versatility, should get him an opportunity as a multi-purpose
back. Better speed would make him a Day Two lock, but I have to
think he’s leaning more toward UDFA now.
Jabari Davis (Tennessee) 5’11”
Buried in Phil Fulmer’s doghouse in 2004 after a solid history
of as a short-yardage back with solid hands and occasional feature
work. A tweener who is likely to be looked at as a FB, especially
after a disappointing 40 time, although it came shortly after
allegedly pulling his hamstring at an early Pro Day (he was reportedly
a sub-4.6 guy). I thought Davis got lost in the shuffle in 2004
and has some potential if he gets a shot as an UDFA or in NFL
Manuel White (UCLA) 6’2”
Dropped a few pounds from the Combine to UCLA’s Pro Day
a month later, and posted a couple sub-4.65 times in the 40. RB
trapped in a FB body, he’s a true tweener who has been more
of a runner than a blocker in his collegiate career.
Ryan Grant (ND) 6’1”
Better athlete than football player. It looks like his football
achievement was a fluke in 2002. A GM who puts too much stock
in measurables could reach for him late on Day Two, but I’ve
seen nothing the last two years that shows he has the skills or
motivation to succeed at the next level.
DeAndra Cobb (Michigan State)
5’10” 196 4.49
Return ability could land him a roster spot. Very good speed helps
Lionel Gates (Louisville)
6'0" 222 4.66
Improved from some brutal 4.7+ times at the Combine to a 4.66
at Louisville’s Pro Day. Still, he has to impress on game
film, where he displayed potential as a two-way threat and earned
his carries in a backfield crowded with talent. I thought he’d
be one of the risers leading up to the draft, but poor all-star
and workout performances have his professional road looking like
it will go through being an UDFA. Good NFL Europe candidate.
Noah Herron (Northwestern)
5’11” 224 4.74
Unlikely to make at anything other than FB tweener, but some scouts
have been impressed with running style and hands for a big man.
A bit reminiscent of Nick Goings. Could be a Day Two pick of a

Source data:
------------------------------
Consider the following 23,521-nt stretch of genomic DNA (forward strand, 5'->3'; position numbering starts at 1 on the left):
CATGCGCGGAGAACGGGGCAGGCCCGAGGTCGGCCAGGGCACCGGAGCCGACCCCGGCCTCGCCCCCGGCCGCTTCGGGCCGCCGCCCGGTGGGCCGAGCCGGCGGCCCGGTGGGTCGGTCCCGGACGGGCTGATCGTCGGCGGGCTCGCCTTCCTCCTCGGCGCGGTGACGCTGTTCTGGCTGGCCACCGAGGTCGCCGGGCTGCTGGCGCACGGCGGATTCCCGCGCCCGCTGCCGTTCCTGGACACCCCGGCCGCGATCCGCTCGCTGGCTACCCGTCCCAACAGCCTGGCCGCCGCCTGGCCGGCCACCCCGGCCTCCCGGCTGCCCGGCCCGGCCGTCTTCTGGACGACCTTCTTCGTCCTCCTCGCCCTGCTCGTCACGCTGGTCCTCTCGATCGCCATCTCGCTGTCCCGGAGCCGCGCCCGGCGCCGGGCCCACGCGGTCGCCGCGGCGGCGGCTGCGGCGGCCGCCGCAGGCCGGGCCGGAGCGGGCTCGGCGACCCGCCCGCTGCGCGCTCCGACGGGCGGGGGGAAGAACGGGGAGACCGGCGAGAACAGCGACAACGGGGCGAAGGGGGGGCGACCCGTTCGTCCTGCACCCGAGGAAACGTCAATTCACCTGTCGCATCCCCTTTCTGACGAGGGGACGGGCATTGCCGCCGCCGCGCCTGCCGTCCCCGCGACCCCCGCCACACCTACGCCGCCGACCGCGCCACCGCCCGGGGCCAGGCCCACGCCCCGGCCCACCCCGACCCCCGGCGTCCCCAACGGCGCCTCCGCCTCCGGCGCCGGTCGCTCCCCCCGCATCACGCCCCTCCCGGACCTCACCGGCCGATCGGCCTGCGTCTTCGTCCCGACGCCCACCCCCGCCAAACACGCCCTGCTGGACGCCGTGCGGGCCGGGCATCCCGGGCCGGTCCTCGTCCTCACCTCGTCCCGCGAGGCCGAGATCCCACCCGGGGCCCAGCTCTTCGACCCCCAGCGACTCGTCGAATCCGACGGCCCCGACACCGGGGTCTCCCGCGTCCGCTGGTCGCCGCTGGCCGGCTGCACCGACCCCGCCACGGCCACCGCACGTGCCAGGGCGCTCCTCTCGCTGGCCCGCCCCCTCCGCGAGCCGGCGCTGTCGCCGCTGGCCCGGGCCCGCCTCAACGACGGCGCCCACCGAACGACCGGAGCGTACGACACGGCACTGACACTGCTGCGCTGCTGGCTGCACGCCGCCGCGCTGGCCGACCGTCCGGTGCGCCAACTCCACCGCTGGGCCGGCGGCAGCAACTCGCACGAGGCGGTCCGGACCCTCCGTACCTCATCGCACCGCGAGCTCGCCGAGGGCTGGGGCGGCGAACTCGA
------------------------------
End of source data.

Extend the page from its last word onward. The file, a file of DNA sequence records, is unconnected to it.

team who thinks he can make it as a FB.
Marvin Townes (East Carolina)
5’11” 199 4.48
After a breakout 2003, hampered by injuries for a tremendously
disappointing 2004. Reappeared on the radar after a strong Pro
Day. Good hands, some thought to him getting a shot at WR. Some
time in NFL Europe could figure out what position, if any, he
Nehemiah Broughton (The Citadel)
5’11” 250 4.61
The “Nemo-sapien” didn’t have the great workout
many expected and looks like he is solely being considered as
a FB at the next level. FBs usually go Day Two, at best, and although
he’s gotten some pub, right now he’s just a tweener
learning to block.
Lydell Ross (Ohio State) 5’11”
Apparently refused to publicize his 40 times because they were
so disappointing. Allegedly ran both at 4.65 or greater…what
is in the water in Columbus? Also claims to have a knee injury,
contributing to his slow times. In a downward spiral since his
freshman year and nothing so far has salvaged his draft stock.
Dominique Dorsey (UNLV) 5’7”
A Combine snub, he followed the path of former teammate Larry
Croom, barnstorming the all-star circuit. Trained with sprint
champion Maurice Greene and had a good showing at UNLV’s
Pro Day. Like Croom, he’s no more than UDFA material, but
I wouldn’t be surprised to hear his name in the future.
Great developmental prospect to send over to NFL Europe.
Marty Johnson (Utah) 6’0’
Combine snub has talent, but history of legal and injury problems.
Decent workout at Utah Pro Day, but displayed only FB speed.
Ray Hudson (Alabama) 5’10”
Fractured right knee ended breakout campaign in 2004. His knee
isn’t 100% yet, so he hasn’t run. There seems to be
some hype around him lately, but I don’t see it. Could just
be an aggressive agent. Maybe a team like Denver would take a
flyer on him in the seventh, otherwise, UDFA at best.
Bobby Purify (Colorado) 6’0”
Showed a lot of heart in 2004, but he has a horrible injury history,
a big part of why he is left with pedestrian speed. He has flashed
ability to run, but the durability isn’t there and with
the wear and tear on his body already, it’s unlikely to
Clenton Crossley (South Florida)
5’9” 234 4.62
Competent at RB or FB with solid hands. Multi-purpose special
Marcus Williams (Maine) 5’10”
D-IAA standout with good measurables might get some looks as an
UDFA after a solid Pro Day.
Derrick Johnese (Northwestern
LA State) 5’9” 208 4.42
Rare underclassmen from D-IAA to declare early, good quicks and
straight-line speed, could be looked at as a return specialist.